Book Reviews

Book Review: The Good Garden: The Landscape Architecture of Edmund Hollander Design

December 9, 2015

 

The Good Garden 5in-2
According to landscape architect Edmund Hollander, “a powerful landscape unfolds like a story” with a narrative of sequenced, choreographed movements transitioning the public to the private realm. Here “your land is your home, and within that home is the house”, whose material culture of wood, brick and stone is animated by plant materials.

The Good Garden: The Landscape Architecture of Edmund Hollander Design, details how that story is told from a landscape perspective using a holistic design process that integrates ecology, cultural history and a sense of place.

Lynn

For Edmund Hollander Design that place is, by and large, located within 200 miles of New York City where for more than twenty-five years he, and his business partner, Maryanne Connolly have practiced. While they maintain a robust list of international clients, it is within this particular geography that they have created hundreds of landscapes, rooted in the distinctive ecology of the region.

Deeply influenced by Ian McHarg, the Scottish landscape architect and regional planner who founded the department of landscape architecture at the University of Pennsylvania where Hollander and Connelly met as students, their work employs an ecological approach to every project. This is informed by three elements: nature, including topography, soil and climate; human, or the way in which a client “pictures”living on the property; and architectural, including the house and related built structures.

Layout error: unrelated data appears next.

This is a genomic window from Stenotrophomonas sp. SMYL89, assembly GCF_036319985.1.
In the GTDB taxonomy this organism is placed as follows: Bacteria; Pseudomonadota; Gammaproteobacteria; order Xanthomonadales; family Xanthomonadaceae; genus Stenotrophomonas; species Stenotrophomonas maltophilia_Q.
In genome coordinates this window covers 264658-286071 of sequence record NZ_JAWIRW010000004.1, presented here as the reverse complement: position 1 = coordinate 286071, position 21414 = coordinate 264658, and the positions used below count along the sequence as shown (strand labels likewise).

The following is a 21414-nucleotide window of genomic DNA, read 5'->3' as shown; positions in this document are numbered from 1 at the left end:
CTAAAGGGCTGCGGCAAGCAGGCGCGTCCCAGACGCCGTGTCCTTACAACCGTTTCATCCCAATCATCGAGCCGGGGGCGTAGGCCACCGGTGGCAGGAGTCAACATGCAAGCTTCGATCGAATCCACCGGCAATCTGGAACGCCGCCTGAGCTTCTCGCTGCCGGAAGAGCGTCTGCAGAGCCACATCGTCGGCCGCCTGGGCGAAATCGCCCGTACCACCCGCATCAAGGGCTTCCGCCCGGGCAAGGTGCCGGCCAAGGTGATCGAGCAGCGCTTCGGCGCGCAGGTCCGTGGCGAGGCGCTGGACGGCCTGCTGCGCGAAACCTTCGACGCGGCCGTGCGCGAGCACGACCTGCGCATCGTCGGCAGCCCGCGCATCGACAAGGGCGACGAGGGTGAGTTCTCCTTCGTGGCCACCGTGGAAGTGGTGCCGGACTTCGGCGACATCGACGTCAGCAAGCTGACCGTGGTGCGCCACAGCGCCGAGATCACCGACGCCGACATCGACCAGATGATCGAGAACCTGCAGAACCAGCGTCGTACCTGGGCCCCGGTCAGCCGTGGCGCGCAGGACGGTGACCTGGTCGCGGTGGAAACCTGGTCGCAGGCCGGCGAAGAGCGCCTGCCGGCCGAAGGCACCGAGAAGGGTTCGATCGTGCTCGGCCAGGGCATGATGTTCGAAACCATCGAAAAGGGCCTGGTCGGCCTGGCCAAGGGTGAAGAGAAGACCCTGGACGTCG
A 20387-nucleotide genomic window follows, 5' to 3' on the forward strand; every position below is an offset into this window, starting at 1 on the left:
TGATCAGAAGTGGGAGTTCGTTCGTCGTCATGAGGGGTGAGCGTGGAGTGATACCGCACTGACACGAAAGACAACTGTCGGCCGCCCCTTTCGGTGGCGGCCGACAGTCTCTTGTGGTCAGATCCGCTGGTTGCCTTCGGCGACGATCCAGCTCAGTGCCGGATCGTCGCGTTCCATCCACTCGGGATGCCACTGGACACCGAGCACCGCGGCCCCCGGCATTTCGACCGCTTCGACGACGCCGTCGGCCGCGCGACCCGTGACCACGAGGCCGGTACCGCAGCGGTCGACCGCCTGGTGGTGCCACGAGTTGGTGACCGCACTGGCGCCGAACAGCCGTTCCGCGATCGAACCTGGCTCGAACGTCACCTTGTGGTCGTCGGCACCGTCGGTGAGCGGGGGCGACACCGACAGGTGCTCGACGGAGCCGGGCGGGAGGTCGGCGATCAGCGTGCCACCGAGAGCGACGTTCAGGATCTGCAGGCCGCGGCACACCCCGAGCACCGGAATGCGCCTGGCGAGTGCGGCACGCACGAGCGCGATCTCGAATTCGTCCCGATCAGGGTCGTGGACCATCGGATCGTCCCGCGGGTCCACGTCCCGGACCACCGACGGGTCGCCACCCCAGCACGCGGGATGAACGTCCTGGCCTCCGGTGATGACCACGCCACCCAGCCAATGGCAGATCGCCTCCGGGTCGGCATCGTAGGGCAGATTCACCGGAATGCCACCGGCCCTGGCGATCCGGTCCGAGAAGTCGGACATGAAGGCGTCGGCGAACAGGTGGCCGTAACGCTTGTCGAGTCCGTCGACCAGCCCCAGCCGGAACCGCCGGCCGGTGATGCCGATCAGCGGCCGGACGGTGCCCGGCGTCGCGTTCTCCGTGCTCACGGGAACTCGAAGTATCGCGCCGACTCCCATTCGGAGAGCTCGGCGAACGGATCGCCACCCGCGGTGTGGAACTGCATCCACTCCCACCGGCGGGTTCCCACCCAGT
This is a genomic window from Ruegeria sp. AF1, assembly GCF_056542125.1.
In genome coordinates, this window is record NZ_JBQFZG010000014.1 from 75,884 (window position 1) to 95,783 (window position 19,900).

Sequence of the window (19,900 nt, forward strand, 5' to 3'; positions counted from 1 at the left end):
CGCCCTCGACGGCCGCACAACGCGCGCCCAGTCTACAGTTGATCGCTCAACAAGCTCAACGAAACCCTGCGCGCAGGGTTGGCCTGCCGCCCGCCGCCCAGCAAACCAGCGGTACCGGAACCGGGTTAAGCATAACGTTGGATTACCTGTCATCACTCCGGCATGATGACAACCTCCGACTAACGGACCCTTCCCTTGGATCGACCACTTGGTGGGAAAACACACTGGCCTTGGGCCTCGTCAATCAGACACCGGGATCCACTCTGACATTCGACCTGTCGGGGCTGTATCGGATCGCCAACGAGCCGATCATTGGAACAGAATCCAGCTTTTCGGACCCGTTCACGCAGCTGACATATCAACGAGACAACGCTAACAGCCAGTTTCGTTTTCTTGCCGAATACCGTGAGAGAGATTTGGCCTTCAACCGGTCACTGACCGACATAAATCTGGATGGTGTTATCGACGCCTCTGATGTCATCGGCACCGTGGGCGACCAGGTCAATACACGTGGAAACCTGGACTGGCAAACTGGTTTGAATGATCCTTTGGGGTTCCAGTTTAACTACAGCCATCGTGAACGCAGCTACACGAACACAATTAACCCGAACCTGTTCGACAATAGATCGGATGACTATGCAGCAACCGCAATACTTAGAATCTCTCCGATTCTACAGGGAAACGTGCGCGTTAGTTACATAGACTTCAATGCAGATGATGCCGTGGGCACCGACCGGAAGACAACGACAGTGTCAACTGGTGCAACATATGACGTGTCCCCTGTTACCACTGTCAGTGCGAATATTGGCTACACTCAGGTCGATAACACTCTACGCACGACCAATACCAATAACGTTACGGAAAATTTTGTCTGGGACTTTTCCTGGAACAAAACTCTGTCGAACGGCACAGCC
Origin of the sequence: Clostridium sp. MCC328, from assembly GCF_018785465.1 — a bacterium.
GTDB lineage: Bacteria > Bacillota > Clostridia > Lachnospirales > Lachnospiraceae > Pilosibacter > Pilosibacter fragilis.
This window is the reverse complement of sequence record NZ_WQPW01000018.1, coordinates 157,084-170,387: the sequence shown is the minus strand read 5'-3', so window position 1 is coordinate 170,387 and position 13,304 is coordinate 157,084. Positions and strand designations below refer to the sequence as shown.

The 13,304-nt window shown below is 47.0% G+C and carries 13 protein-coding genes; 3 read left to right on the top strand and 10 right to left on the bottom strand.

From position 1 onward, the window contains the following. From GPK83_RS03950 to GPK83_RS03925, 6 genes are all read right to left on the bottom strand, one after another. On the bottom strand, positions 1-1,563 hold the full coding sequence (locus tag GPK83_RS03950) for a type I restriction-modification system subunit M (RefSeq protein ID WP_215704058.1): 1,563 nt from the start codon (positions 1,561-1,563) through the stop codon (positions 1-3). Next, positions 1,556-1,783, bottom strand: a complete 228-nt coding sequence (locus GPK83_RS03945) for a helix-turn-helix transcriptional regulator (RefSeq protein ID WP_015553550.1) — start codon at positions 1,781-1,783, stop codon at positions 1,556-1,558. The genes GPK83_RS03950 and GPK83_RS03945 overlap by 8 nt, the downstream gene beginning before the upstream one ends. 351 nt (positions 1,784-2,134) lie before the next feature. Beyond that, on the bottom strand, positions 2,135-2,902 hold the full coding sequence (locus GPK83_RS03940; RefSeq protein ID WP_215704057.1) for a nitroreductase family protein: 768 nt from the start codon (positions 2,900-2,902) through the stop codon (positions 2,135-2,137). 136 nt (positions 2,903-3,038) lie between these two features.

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Elegantly designed and exquisitely photographed in full-color, The Good Garden: The Landscape Architecture of Edmund Hollander Design features a selection of the firm’s private gardens from throughout the Northeast. These are thematically arranged according to individual design elements. Chapters are devoted to plantings that complement architecture, plants as architecture, specialty gardens, and landscapes inspired by nature.

Belfer

Within each chapter are subheadings that explore design elements and principles, providing a framework for landscape design and a reference for the home gardener. These range from the intimate (gateways, stairs and pathways) to the landscape scale (dunes, meadows, shorelines, woodlands and greenswards). For each a series of annotated photographs provides additional detail and planting information.

Written in collaboration with New York Times and Landscape Architecture columnist Anne Raver, The Good Garden: The Landscape Architecture of Edmund Hollander Design is a beautiful book filled with beautiful landscapes designed in an environmentally sensitive manner for a very particular clientele, with the financial resources to maintain them. With nary a leaf out of place they provide the ultimate gardening fantasy.

Siegelbaum

Try as I might I could not find any direct reference explaining how the book’s title, “The Good Garden” was chosen. Hollander’s purports that the ability to “shape the landscape as a whole separates the landscape architect from the gardener” with a successful landscape based “primarily on the spatial quality that is created and the use of plants to shape spaces, particularly as you get away from building architecture.” Perhaps that’s good enough.

The Good Garden: The Landscape Architecture of Edmund Hollander Design
By Edmund Hollander and Anne Raver, with principal photography by Charles Mayer
Monacelli Press: 2015

All Photos © Charles Mayer. Courtesy of The Monacelli Press.

This review appeared in Leaflet A Massachusetts Horticultural Society Publication, December, 2015.

Copyright © 2015 Patrice Todisco — All Rights Reserved

 

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